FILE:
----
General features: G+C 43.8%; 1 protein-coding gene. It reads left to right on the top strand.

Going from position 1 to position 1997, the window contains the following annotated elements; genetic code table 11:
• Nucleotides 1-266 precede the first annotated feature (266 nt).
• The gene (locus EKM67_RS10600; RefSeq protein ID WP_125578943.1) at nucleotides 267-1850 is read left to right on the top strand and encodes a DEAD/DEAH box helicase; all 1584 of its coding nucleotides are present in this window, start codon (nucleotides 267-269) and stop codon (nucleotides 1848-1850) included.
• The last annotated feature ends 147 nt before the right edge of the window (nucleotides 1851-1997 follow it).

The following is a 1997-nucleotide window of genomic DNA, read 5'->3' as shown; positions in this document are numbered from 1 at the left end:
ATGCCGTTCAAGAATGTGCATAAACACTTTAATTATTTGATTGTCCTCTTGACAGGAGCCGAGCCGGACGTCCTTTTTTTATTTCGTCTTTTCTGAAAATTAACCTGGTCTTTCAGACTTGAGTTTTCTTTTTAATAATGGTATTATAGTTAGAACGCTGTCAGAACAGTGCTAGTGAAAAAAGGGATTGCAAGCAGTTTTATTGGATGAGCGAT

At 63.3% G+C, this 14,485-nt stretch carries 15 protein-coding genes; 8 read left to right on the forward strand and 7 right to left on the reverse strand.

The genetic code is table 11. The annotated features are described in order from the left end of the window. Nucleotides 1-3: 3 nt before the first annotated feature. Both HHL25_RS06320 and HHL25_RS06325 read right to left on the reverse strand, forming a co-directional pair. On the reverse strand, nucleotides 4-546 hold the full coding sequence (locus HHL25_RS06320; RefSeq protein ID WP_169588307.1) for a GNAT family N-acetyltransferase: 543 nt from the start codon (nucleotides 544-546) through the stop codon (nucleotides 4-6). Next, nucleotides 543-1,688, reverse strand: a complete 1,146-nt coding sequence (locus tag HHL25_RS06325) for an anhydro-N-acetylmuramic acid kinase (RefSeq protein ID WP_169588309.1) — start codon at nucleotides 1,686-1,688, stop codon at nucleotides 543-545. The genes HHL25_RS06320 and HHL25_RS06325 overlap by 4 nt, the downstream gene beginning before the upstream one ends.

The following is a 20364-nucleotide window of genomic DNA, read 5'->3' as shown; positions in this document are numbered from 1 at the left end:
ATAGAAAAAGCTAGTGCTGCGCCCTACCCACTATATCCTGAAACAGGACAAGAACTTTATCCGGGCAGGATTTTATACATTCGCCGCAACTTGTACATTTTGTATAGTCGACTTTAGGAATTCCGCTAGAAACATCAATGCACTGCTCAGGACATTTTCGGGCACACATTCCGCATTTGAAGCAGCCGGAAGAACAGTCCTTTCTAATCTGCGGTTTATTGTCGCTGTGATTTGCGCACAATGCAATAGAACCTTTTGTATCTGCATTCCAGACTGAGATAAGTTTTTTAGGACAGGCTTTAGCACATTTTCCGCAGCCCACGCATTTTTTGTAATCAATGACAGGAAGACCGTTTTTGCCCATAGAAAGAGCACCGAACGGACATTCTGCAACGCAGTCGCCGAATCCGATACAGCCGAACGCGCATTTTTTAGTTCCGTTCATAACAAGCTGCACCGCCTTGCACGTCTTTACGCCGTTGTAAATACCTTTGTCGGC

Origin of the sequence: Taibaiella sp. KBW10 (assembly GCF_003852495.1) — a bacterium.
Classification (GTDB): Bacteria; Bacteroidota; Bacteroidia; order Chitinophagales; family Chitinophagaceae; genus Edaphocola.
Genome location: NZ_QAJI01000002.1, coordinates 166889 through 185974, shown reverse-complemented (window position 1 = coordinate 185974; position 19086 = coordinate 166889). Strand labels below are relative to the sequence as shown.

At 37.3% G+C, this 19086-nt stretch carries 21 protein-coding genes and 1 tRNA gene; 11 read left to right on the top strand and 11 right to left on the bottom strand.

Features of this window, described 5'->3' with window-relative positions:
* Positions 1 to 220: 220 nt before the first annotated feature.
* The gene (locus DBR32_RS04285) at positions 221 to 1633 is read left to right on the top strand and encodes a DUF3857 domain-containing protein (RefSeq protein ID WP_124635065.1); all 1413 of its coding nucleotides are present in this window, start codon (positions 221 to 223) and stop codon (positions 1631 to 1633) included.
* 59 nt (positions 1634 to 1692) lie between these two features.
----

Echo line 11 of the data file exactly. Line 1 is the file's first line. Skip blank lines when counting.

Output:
ATAGAAAAAGCTAGTGCTGCGCCCTACCCACTATATCCTGAAACAGGACAAGAACTTTATCCGGGCAGGATTTTATACATTCGCCGCAACTTGTACATTTTGTATAGTCGACTTTAGGAATTCCGCTAGAAACATCAATGCACTGCTCAGGACATTTTCGGGCACACATTCCGCATTTGAAGCAGCCGGAAGAACAGTCCTTTCTAATCTGCGGTTTATTGTCGCTGTGATTTGCGCACAATGCAATAGAACCTTTTGTATCTGCATTCCAGACTGAGATAAGTTTTTTAGGACAGGCTTTAGCACATTTTCCGCAGCCCACGCATTTTTTGTAATCAATGACAGGAAGACCGTTTTTGCCCATAGAAAGAGCACCGAACGGACATTCTGCAACGCAGTCGCCGAATCCGATACAGCCGAACGCGCATTTTTTAGTTCCGTTCATAACAAGCTGCACCGCCTTGCACGTCTTTACGCCGTTGTAAATACCTTTGTCGGC